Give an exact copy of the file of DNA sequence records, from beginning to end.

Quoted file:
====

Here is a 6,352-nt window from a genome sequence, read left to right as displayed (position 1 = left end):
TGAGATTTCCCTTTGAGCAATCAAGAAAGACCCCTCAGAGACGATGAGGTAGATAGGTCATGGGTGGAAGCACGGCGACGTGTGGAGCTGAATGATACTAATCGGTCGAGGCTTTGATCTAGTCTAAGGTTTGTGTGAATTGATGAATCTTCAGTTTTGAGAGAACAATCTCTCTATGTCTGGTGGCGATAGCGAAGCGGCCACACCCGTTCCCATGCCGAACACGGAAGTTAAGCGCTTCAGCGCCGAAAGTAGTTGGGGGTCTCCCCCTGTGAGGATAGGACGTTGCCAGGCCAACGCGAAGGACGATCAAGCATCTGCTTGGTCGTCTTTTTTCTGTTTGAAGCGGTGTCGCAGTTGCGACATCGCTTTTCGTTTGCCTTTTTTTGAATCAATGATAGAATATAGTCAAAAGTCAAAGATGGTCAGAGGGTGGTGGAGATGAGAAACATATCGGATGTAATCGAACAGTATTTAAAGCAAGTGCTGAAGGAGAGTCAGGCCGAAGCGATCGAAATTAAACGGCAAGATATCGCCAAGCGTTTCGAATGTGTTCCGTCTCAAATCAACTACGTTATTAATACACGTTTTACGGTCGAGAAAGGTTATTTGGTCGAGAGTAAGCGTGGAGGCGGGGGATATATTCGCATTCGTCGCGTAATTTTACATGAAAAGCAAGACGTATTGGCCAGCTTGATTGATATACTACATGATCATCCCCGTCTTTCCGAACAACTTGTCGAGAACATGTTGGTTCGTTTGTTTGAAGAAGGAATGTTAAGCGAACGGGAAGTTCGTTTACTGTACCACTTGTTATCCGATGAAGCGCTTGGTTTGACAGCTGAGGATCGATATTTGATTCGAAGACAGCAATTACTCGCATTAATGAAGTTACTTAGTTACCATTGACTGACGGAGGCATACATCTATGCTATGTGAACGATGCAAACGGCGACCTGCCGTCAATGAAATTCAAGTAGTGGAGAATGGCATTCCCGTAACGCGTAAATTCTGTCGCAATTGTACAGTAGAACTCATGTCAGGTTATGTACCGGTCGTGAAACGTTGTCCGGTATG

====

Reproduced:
Here is a 6,352-nt window from a genome sequence, read left to right as displayed (position 1 = left end):
TGAGATTTCCCTTTGAGCAATCAAGAAAGACCCCTCAGAGACGATGAGGTAGATAGGTCATGGGTGGAAGCACGGCGACGTGTGGAGCTGAATGATACTAATCGGTCGAGGCTTTGATCTAGTCTAAGGTTTGTGTGAATTGATGAATCTTCAGTTTTGAGAGAACAATCTCTCTATGTCTGGTGGCGATAGCGAAGCGGCCACACCCGTTCCCATGCCGAACACGGAAGTTAAGCGCTTCAGCGCCGAAAGTAGTTGGGGGTCTCCCCCTGTGAGGATAGGACGTTGCCAGGCCAACGCGAAGGACGATCAAGCATCTGCTTGGTCGTCTTTTTTCTGTTTGAAGCGGTGTCGCAGTTGCGACATCGCTTTTCGTTTGCCTTTTTTTGAATCAATGATAGAATATAGTCAAAAGTCAAAGATGGTCAGAGGGTGGTGGAGATGAGAAACATATCGGATGTAATCGAACAGTATTTAAAGCAAGTGCTGAAGGAGAGTCAGGCCGAAGCGATCGAAATTAAACGGCAAGATATCGCCAAGCGTTTCGAATGTGTTCCGTCTCAAATCAACTACGTTATTAATACACGTTTTACGGTCGAGAAAGGTTATTTGGTCGAGAGTAAGCGTGGAGGCGGGGGATATATTCGCATTCGTCGCGTAATTTTACATGAAAAGCAAGACGTATTGGCCAGCTTGATTGATATACTACATGATCATCCCCGTCTTTCCGAACAACTTGTCGAGAACATGTTGGTTCGTTTGTTTGAAGAAGGAATGTTAAGCGAACGGGAAGTTCGTTTACTGTACCACTTGTTATCCGATGAAGCGCTTGGTTTGACAGCTGAGGATCGATATTTGATTCGAAGACAGCAATTACTCGCATTAATGAAGTTACTTAGTTACCATTGACTGACGGAGGCATACATCTATGCTATGTGAACGATGCAAACGGCGACCTGCCGTCAATGAAATTCAAGTAGTGGAGAATGGCATTCCCGTAACGCGTAAATTCTGTCGCAATTGTACAGTAGAACTCATGTCAGGTTATGTACCGGTCGTGAAACGTTGTCCGGTATG